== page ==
Between September 2005 and January 2006, Second Life boosted basic memberships rose from 42,000 to 129,000 while its premium members rose from 39,500 to 68,000. The average monthly growth rate for premium memberships spiked from 6%-10% in the four months following September 2005.

However, the third test -- eliminating the credit card request during free sign-up -- bombed.

"Those people were in the system but they weren't contributing to the economy," Fleck says. "There is a pain point with you pulling out the credit card and entering it," he explains. "We found when people do take the time to enter the info, they are more likely to buy in our world later on." The simple act of requiring a credit card, PayPal account or cell phone that's linked to a payment system has helped Linden Lab weed out the unlikely to spend from the likely to spend.

This factor is key to Linden Lab's bottom line because the service also makes money when money trades hands between its premium members. Linden takes a small percentage of Second Life's virtual currency trades, which consumers purchase with US dollars. And the new post-September 2005 members proved they wanted to do much more than just look around. Before September 2005, the average amount of in-world economic activity per month (transactions between members) was $1.63 million; after September 2005 it was $3.65 million.

The month-over-month growth rate for in-world economic activity is 16%, as of January 31, 2006. That means for 2006, the company looks well on its way to significantly improving on its 2005 total for in-world economic activity of $23 million.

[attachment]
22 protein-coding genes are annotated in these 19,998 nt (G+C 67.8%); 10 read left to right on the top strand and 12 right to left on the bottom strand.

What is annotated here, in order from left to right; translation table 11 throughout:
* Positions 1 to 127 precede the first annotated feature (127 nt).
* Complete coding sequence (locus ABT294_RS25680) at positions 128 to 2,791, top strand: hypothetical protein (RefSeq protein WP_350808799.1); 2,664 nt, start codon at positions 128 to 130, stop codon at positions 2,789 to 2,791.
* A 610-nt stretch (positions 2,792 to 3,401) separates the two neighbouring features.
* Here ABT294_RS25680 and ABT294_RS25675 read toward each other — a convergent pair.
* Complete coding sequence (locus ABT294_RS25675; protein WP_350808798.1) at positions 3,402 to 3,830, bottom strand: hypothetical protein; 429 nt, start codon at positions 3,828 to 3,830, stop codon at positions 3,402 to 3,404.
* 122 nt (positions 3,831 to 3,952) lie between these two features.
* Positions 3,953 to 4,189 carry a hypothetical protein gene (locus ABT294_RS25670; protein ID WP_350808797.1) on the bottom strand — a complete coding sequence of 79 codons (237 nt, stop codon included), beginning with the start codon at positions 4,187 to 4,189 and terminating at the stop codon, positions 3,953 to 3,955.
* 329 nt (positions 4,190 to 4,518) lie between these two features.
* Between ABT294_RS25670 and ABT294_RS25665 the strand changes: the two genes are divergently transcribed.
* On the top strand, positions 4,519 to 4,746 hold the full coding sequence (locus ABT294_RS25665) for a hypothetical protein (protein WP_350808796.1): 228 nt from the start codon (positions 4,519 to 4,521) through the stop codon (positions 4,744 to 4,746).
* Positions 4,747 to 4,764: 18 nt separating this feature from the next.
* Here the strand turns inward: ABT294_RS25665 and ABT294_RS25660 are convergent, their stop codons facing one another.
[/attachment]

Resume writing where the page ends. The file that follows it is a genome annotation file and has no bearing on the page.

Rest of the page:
Fleck continues to test registration procedures to further improve them. "We're constantly tweaking the registration pipeline, trying different registration paths on a randomized basis," Fleck says. These tests usually last 24 to 72 hours. Users arriving to subscribe during that time are sent down a control registration path or to the test registration procedure, Fleck says.

That doesn't mean the company constantly dickers with its registration screens. "A lot of the time this tells us what not to do," Fleck says.

Looking ahead, the company's next challenge will be to implement payment systems that allow potential customers in Europe and Asia to use forms of payment that are more popular than credit cards in a particular location, say wire transfers, Fleck says.

One caveat regarding Second Life's approach: Unlike some other content providers, Second Life does not face a glut of cookie-cutter competitors delivering similar free content.

"Our number one direct competitor is real life," Fleck says. "There are other online games, but we're not a game. There are companies doing pieces of what we're doing, like avatar chat."

Biggest lessons learned: Keep free registration short and sweet. Don't mess with a registration's look and feel once it's working. Don't underestimate your audience if you're serving an enthusiastic bunch in a unique niche. In this case, consumers inclined to do more than just look around were happy to provide payment info like a credit card account, for future use.

Useful links related to this article

Linden Lab free membership registration page:

Linden Lab: